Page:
With Vista, tablets will learn not only how users write particular words but also which words they turn to frequently, making those more likely guesses in cases where the software is unsure which word was meant. The software will also adopt Web sites and e-mail addresses that are not part of its standard dictionary.

The personalization option is available only for English-language

tablets, with a separate background personalization option available for some Asian languages. Microsoft hopes to add other language support in future OS releases.

"For English, we've reached the point that personalization makes a lot of sense," LeGrow said. "It's a hard problem and we're working through all of the issues in this release."

Independent technology analyst Peter Glaskowsky praised the move to ensure that Tablet PCs learn from their individual users.

"That would be a great thing," he said. Glaskowsky is a longtime Apple Newton fan who only recently gave up his long-discontinued device in favor of a Tablet PC.

Glaskowsky said there are still areas in which his faithful Apple handheld outshines Microsoft's creation.

"They (Microsoft) should get eight or 10 of their top people and get them Newton MessagePad 2100s and make them use them instead of tablets for a couple of months," he said. "Then they could learn what they overlooked."

For example, he said, the Newton is much better about giving feedback about which handwriting is being recognized than, say, a Tablet PC running Microsoft's OneNote. But he conceded that he has grown to like some of the modern things that have come in the years since the Newton was crafted--things like multimedia abilities, wireless Internet access and color graphics.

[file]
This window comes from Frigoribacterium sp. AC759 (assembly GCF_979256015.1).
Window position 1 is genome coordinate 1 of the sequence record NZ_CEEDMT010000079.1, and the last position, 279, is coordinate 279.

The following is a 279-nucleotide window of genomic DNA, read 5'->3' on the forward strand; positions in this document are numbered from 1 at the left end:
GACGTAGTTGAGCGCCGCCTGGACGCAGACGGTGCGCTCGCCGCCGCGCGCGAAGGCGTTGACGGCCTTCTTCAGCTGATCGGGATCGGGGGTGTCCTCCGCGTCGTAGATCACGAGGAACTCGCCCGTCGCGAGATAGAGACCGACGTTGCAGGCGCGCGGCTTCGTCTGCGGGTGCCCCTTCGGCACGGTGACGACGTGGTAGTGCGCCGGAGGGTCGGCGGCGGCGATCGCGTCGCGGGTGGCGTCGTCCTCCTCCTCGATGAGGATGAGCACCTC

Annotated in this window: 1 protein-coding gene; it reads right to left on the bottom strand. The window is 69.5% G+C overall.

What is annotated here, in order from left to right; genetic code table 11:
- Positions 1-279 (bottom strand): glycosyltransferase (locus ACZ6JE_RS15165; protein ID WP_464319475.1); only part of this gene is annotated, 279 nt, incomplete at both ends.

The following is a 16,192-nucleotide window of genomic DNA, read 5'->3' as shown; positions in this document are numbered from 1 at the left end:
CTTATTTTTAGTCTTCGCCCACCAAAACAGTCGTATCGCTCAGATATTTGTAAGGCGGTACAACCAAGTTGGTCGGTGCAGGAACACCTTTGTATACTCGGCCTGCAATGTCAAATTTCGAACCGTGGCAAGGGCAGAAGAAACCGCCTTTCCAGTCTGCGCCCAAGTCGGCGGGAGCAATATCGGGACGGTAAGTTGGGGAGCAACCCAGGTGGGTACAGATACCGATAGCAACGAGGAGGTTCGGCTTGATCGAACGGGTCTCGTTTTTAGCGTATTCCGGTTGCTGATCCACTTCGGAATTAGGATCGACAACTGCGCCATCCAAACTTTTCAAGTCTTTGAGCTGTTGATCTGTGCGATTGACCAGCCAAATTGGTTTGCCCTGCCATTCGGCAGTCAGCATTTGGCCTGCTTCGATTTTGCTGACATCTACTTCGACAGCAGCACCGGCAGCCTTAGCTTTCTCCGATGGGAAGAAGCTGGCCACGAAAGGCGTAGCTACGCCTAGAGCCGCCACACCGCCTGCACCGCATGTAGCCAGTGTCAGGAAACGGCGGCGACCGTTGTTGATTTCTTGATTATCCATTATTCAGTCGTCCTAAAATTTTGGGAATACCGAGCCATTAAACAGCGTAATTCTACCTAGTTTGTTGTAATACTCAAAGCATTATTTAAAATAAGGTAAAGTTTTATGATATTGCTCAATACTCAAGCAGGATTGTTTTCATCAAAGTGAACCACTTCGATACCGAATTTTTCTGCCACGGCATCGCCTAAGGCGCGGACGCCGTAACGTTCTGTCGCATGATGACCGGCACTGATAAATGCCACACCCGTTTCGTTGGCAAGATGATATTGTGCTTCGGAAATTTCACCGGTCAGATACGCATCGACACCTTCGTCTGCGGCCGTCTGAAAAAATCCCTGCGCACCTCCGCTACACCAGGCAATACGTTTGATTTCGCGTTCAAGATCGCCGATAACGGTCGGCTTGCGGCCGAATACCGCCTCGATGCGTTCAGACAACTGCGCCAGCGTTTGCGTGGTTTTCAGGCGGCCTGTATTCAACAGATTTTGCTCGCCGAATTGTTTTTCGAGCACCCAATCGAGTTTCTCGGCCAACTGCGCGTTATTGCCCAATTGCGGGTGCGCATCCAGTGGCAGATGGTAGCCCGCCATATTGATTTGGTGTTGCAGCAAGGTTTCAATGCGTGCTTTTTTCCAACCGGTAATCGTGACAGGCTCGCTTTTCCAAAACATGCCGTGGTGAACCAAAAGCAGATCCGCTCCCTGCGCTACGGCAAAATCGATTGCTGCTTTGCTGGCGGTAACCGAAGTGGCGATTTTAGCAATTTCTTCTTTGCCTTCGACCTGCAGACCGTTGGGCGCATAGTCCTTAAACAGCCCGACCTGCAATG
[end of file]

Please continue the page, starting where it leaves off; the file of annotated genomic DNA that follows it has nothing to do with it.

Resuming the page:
Cleaning up the slate
Microsoft wants to do more than just improve handwriting recognition with the next go-round of Tablet. The goal is to address a host of little bugaboos that made the prior versions tough for users.

One example is a subtle change being made to the cursor: When a pen hovers over the screen, the cursor appears as a small droplet, so the user knows exactly where it is pointing. When a user taps the screen, it looks like the droplet has hit the water, causing a small ripple. A second tap produces a second ripple.

LeGrow said such changes are examples of the feedback a user needs to feel comfortable. With a mouse, it is pretty clear when a user clicks, so people rarely click more times than they mean to. Not so with a pen, he said.

Tablets in Vista will also get new navigational gestures, such as the ability to use the pen to pan through documents. Another gesture, called "flick," allows a user to quickly move a little bit up or down a page. While the standard option is to have flicks for moving up, down, back and forward, advanced users can program commands for additional flicks, such as copy and paste.

The plan is to introduce both the customization and new gestures slowly. After a week or so, a user might be introduced to flicks and offered the option to learn more and begin using them. After two weeks, a dialog box will offer the option of personalization.

One feature that is not in the latest build of Vista is an improved AutoComplete capability that will let the browser and other applications offer suggestions as someone starts writing a Web address or other information. That feature already exists with typing, and, with Vista, the concept will be extended to pen input as well, Microsoft said.